BRIEF DESCRIPTION OF THE DRAWING These and other objects, features and advantages of this invention will be apparent from the following specification thereof taken in conjunction with the accompanying drawing in which:

FIG. 1 is an exploded perspective view of a clutch mechanism embodying this invention;

FIG. 2 is a longitudinal cross section through the clutch mechanism of FIG. I when engaged;

FIG. 3 is a longitudinal cross section through the clutch mechanism of FIG. 1 when disengaged;

FIG. 4 is a top view of the clutch mechanism of FIG. 2;

FIG. 5 is a top view of the clutch mechanism of FIG. 3; and

FIG. 6 is a schematic diagram showing the knife blade interengagements.

THE PREFERRED EMBODIMENT The clutch mechanism includes a housing 10, a constantly rotating member 12 here shown as a drive gear (turning in the direction A), and a driven shaft 14 suitably journaled as at 14a, 14b. In a Gatling-type weapon, the drive gear might receive its power from the rotating barrel cluster, and the driven shaft might drive the ammunition feed sprocket assembly. The driven shaft I4 includes a portion having a circular cross section and a portion 18 having two diametrically opposed flat surfaces 20. Two longitudinally spaced-apart sets 22, 24, or pairs of diametrically opposed detent cups are formed into the shaft portion 18.

The .drive gear 12 includes a hub portion 26, a web portion 28, a gear ring portion 30, and an intermediate hub portion 32 projecting longitudinally from the web portion. A plurality of sets of notches 34 are provided, one for each desired locking position. Each set includes a deep, leading notch portion 36, having a leading face 38 and a trailing face 40, and a shallow, trailing notch portion 42 having a leading ramp face 44 and a trailing face 46. The hub 26 is journaled to the shaft portion 16 by a two-piece bearing 48.

A clutch hub assembly 50 is disposed on the driven shaft portion 18; and includes a sliding hub 52 and a vane 54.-The sliding hub 52 has a hub body 56 having a central bore 58 with a cross section mating with and thereby keyed to the shaft portion 18. Four locking arms or lugs 60 extend radially from the hub body, each having a respective trailing face 62. The vane 54 includes a hub portion 64 from which four arms or lugs 66 extend radially, each having a knife edge 68 formed into its leading face. The hub portion 64 is journaled to the sliding hub portion 56 by a two-piece bearing 68 and is captured thereto by a disc 70 mounted to the hub by four machine screws 72. Two diametrically opposed radial bores are provided on the hub body 56 and are threaded respectively to receive two spring-loaded ball detent assemblies 74. The ball detent assemblies are adapted to alternatively engage either cup set 22 or 24. Thus the hub assembly 50 is held in either the fully engaged or fully disengaged positions with respect to the shaft I4. The hub 52 is free for longitudinal movement with respect to the shaft 16, subject to being detented at either cups 22 or 24, but is constrained against rotation with respect to the shaft.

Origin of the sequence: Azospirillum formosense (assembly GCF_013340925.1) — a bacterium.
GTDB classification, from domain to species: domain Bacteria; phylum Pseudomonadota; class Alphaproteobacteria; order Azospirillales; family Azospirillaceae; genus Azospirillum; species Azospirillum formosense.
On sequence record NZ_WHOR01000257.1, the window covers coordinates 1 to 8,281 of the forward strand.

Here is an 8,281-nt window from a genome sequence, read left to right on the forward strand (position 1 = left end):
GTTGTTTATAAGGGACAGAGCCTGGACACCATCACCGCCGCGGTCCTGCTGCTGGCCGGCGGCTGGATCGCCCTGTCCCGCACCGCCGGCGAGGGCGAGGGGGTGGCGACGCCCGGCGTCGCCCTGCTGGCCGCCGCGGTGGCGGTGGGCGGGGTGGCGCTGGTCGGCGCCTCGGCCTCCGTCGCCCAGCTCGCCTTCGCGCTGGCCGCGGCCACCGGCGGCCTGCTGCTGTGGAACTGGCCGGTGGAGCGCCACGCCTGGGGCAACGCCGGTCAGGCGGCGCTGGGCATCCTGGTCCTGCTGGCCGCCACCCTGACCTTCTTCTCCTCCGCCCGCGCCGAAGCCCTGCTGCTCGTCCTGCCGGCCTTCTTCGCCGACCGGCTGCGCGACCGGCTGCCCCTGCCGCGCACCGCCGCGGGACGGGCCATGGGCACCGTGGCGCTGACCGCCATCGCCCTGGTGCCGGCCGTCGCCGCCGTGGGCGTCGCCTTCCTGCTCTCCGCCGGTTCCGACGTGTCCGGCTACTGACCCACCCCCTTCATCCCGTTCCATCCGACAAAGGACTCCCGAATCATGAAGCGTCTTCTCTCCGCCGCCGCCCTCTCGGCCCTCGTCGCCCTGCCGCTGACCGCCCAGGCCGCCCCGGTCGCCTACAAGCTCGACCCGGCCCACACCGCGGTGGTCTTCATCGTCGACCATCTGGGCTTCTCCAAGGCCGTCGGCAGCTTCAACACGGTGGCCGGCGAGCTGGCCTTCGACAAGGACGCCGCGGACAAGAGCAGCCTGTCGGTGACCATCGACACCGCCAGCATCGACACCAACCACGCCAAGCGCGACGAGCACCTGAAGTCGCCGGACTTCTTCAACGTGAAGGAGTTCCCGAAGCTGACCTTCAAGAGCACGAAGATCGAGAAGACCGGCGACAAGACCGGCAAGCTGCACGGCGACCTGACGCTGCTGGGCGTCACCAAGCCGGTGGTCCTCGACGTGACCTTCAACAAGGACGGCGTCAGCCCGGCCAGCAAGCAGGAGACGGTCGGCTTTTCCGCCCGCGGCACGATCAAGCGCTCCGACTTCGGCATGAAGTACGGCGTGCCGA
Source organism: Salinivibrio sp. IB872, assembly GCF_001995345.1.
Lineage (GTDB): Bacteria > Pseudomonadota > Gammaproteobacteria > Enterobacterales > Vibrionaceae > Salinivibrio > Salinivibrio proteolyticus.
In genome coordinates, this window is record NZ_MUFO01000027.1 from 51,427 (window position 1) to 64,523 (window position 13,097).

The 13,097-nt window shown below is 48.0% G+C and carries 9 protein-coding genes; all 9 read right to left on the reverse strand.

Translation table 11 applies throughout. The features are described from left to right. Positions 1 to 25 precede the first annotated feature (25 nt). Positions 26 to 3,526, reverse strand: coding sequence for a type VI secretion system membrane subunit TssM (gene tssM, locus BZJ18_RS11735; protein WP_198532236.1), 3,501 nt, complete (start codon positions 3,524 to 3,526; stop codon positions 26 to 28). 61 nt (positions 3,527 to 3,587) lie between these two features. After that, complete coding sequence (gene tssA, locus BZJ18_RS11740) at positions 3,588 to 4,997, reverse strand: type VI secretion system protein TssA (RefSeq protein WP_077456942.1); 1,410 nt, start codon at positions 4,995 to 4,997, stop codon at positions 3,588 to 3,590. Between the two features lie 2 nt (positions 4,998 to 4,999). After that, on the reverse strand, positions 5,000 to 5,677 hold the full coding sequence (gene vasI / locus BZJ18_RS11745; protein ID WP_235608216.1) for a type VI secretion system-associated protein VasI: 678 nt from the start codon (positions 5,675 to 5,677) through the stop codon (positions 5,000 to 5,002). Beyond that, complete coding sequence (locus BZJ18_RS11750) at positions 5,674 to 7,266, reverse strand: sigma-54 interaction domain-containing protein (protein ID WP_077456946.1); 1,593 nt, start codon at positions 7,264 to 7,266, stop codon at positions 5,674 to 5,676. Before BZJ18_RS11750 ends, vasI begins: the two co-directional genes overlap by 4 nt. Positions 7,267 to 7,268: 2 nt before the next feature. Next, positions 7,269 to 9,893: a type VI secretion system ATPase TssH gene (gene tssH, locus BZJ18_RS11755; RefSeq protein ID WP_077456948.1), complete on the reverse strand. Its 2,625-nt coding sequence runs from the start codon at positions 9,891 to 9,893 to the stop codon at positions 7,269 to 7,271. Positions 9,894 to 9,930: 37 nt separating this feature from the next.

The housing 10 has a rotary solenoid mounted to its exterior. The armature 82 extends through the housing and has one end of an arm 84 fixed thereto. The distal end of the arm has a slot 86. A slide bar 88 is keyed for reciprocation'to the interior of the housing. One end of the slide bar a pin 90 which is engaged by the slot 86. The distal end of the slide bar has a knife blade wedge portion 92 extending therefrom and adapted to interfere with the knife blade ends 68 of the vane arms 66. A spring 94 is coupled between the arm 84 and the housing 10 to bias the wedge portion 92 towards the ring gear 30. The housing also includes a projecting block 96 having a shoulder cutout 98 which is adapted to abut and halt the leading faces 62 of the lugs 60 when the hub 52 is shifted away from the ring gear 30 as shown in FIGS. 3 and 5, and to clear the lugs when the hub is shifted toward the ring gear, as shown in FIGS. 2 and 4.

A complete cycle of engagement and disengagement may be described as follows:

I. Assume a present state of disengagement. The drive gear 12 is rotating continuously, and the vane 54, whose arms 66 are respectively captured in the slots 36 of the drive gear 12 is also rotating continuously. The clutch hub 52 is remote from the drive gear 12 and one lug 60 is locked against rotating by the stop shoulder 98.

2. The solenoid is energized to move the control knife blade wedge;92 away from the drive gear 12. As the wedge moves laterally, three interactions are possible: